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Monday, October 5, 2015

What is the optimum tire pressure?

Load inflation tables identify the minimum inflation for a number of specific load placed on the tire.

Tire sidewalls tell you the maximum load capacity for a given tire when inflated to the maximum pressure for that load range in that size tire.

Optimum implies we have common agreement on which performance requirements we feel are most important. Optimum also implies that there is agreement in the inherent trade-offs of the numerous performance characteristics.

If the only performance we are concerned about is load capacity and if we want the maximum capacity possible for the size and load range of a specific tire, then we have a situation where the optimum inflation is the maximum for the load range, which is also the minimum inflation specified in the tables.

If, however, we do not need to support a load that corresponds to the tire's maximum load, then it is possible that other performance criteria may be considered and as a result there will be trade-offs to arrive at a new optimum.

If we are talking about motorhomes, there are normally performance characteristics other than just load capacity. Some might be fuel economy, noise, ride comfort, tread wear, steering response, etc. Inflation pressure will affect each of these characteristics — some positively and some negatively. So clearly the "optimum" depends on the clearly understood and agreed on priority of these and other characteristics.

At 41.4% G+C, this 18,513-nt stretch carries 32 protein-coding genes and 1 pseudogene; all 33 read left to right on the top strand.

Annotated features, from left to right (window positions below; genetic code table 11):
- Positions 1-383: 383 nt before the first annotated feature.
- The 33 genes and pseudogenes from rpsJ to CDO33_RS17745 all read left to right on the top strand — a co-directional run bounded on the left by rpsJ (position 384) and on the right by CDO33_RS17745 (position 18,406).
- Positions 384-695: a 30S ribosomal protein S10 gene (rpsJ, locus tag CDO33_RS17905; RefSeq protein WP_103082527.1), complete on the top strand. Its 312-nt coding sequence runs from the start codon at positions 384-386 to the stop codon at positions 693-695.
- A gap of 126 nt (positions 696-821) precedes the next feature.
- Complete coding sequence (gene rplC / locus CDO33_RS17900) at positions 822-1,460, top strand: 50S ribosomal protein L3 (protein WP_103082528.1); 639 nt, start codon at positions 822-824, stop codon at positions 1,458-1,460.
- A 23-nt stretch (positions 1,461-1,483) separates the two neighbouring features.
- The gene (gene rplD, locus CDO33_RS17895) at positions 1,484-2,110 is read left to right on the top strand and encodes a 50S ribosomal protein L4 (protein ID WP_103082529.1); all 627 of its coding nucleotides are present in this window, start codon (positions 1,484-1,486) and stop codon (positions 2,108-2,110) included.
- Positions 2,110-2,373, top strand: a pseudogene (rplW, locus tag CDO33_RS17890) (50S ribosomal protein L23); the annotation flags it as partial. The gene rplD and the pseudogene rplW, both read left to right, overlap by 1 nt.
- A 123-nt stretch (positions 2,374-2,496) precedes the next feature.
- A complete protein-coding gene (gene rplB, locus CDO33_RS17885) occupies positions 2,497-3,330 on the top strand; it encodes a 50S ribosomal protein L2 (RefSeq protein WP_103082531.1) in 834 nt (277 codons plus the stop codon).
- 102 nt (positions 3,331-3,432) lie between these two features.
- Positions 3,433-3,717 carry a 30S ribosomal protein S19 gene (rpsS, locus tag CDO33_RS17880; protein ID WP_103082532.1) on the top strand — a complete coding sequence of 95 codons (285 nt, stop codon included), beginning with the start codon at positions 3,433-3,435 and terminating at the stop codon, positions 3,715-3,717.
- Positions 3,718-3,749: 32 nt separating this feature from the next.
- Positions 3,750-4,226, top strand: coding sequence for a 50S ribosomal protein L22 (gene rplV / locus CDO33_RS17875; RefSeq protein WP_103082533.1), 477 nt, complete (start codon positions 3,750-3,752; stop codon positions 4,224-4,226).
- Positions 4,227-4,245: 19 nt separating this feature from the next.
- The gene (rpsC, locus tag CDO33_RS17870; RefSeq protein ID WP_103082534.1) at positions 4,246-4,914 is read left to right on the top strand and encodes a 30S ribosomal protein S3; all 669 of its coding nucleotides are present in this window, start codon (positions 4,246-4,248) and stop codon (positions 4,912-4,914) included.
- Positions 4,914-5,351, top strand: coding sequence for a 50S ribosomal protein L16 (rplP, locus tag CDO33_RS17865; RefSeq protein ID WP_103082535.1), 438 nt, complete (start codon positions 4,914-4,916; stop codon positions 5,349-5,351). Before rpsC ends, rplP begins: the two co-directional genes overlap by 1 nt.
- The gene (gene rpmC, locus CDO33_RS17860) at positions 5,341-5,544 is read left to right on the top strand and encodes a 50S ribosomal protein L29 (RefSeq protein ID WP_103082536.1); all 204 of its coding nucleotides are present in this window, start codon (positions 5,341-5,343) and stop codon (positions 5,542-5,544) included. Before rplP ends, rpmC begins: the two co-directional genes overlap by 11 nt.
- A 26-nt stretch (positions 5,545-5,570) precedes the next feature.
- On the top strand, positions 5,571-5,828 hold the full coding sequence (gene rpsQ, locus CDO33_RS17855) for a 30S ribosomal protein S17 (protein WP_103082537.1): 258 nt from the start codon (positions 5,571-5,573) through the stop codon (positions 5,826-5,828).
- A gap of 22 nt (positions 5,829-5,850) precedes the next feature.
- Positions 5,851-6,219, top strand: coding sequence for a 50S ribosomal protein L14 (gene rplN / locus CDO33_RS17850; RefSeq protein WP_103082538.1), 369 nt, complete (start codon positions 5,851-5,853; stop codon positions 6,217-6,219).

Bottom line
As a tire engineer I suggest that people select an inflation pressure that will provide at least 15 percent extra load capacity over the heaviest loaded tire on an axle. All tires on an axle should run the same cold inflation. The above will still provide acceptable ride and provide improved durability and fuel economy.

For multi-axle trailers I would consider improved durability, i.e., reduced chance of failure, to be of primary importance. So in this application, the "optimum" inflation pressure would be the pressure on the tire sidewall associated with the maximum load capacity. Even if you are not loaded to the max load you want to lower the "interply shear" forces as much as possible, as trailers induce much higher shear forces than seen in similarly loaded tires would if on a motorhome.

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  1. A lot of this 'tire-speak' makes my head spin. So, I read the side wall, find the suggested air pressure for the tire, and pump it in until my tire gauge and the side wall agree.

  2. Tommy, That's not an unreasonable approach.

  3. When discussing optimum tire pressure the discussion always seems to assume a near static, steady state condition (ie: constant speed on a smooth road). That is often not the case. When going around a curve the tires on the outside of the curve will have a higher load than the tires on the inside of the curve. A tire that hits a bump (especially a chuck hole) will momentarily have a higher load than normal. When braking heavily the load on the front tires will increase significantly.

    Will your suggestion of 15% above minimum take care of these conditions?

    Signed Anonymous due to lack of choices.


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